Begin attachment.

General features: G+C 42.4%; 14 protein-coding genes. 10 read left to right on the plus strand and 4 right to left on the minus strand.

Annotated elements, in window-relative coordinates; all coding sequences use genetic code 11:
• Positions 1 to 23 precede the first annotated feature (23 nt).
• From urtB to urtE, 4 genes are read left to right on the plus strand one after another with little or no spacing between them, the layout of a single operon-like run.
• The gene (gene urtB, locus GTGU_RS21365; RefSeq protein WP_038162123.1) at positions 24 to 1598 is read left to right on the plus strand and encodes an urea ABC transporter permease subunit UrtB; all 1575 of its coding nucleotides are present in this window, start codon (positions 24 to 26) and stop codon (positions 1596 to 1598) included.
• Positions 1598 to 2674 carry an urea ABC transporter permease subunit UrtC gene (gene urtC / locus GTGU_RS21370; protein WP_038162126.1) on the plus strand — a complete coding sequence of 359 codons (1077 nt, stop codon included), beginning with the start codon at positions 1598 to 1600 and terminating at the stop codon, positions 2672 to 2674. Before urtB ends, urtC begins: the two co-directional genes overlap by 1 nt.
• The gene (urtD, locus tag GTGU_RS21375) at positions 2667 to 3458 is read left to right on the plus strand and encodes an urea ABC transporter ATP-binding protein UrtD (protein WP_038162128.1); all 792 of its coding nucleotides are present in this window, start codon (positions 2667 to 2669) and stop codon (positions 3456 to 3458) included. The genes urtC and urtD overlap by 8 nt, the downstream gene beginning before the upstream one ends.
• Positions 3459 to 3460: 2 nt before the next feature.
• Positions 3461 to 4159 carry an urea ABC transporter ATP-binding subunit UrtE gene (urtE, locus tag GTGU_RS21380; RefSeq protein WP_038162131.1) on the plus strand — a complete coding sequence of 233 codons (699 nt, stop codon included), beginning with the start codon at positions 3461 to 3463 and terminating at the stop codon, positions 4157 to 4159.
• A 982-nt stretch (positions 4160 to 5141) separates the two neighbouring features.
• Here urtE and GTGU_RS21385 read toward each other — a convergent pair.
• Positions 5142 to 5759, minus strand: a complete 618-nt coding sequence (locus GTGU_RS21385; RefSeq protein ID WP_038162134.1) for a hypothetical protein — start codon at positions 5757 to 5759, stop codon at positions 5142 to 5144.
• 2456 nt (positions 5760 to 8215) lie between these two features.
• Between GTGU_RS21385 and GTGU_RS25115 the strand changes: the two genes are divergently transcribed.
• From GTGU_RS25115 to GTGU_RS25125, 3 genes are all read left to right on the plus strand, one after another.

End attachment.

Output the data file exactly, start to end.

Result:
General features: G+C 42.4%; 14 protein-coding genes. 10 read left to right on the plus strand and 4 right to left on the minus strand.

Annotated elements, in window-relative coordinates; all coding sequences use genetic code 11:
• Positions 1 to 23 precede the first annotated feature (23 nt).
• From urtB to urtE, 4 genes are read left to right on the plus strand one after another with little or no spacing between them, the layout of a single operon-like run.
• The gene (gene urtB, locus GTGU_RS21365; RefSeq protein WP_038162123.1) at positions 24 to 1598 is read left to right on the plus strand and encodes an urea ABC transporter permease subunit UrtB; all 1575 of its coding nucleotides are present in this window, start codon (positions 24 to 26) and stop codon (positions 1596 to 1598) included.
• Positions 1598 to 2674 carry an urea ABC transporter permease subunit UrtC gene (gene urtC / locus GTGU_RS21370; protein WP_038162126.1) on the plus strand — a complete coding sequence of 359 codons (1077 nt, stop codon included), beginning with the start codon at positions 1598 to 1600 and terminating at the stop codon, positions 2672 to 2674. Before urtB ends, urtC begins: the two co-directional genes overlap by 1 nt.
• The gene (urtD, locus tag GTGU_RS21375) at positions 2667 to 3458 is read left to right on the plus strand and encodes an urea ABC transporter ATP-binding protein UrtD (protein WP_038162128.1); all 792 of its coding nucleotides are present in this window, start codon (positions 2667 to 2669) and stop codon (positions 3456 to 3458) included. The genes urtC and urtD overlap by 8 nt, the downstream gene beginning before the upstream one ends.
• Positions 3459 to 3460: 2 nt before the next feature.
• Positions 3461 to 4159 carry an urea ABC transporter ATP-binding subunit UrtE gene (urtE, locus tag GTGU_RS21380; RefSeq protein WP_038162131.1) on the plus strand — a complete coding sequence of 233 codons (699 nt, stop codon included), beginning with the start codon at positions 3461 to 3463 and terminating at the stop codon, positions 4157 to 4159.
• A 982-nt stretch (positions 4160 to 5141) separates the two neighbouring features.
• Here urtE and GTGU_RS21385 read toward each other — a convergent pair.
• Positions 5142 to 5759, minus strand: a complete 618-nt coding sequence (locus GTGU_RS21385; RefSeq protein ID WP_038162134.1) for a hypothetical protein — start codon at positions 5757 to 5759, stop codon at positions 5142 to 5144.
• 2456 nt (positions 5760 to 8215) lie between these two features.
• Between GTGU_RS21385 and GTGU_RS25115 the strand changes: the two genes are divergently transcribed.
• From GTGU_RS25115 to GTGU_RS25125, 3 genes are all read left to right on the plus strand, one after another.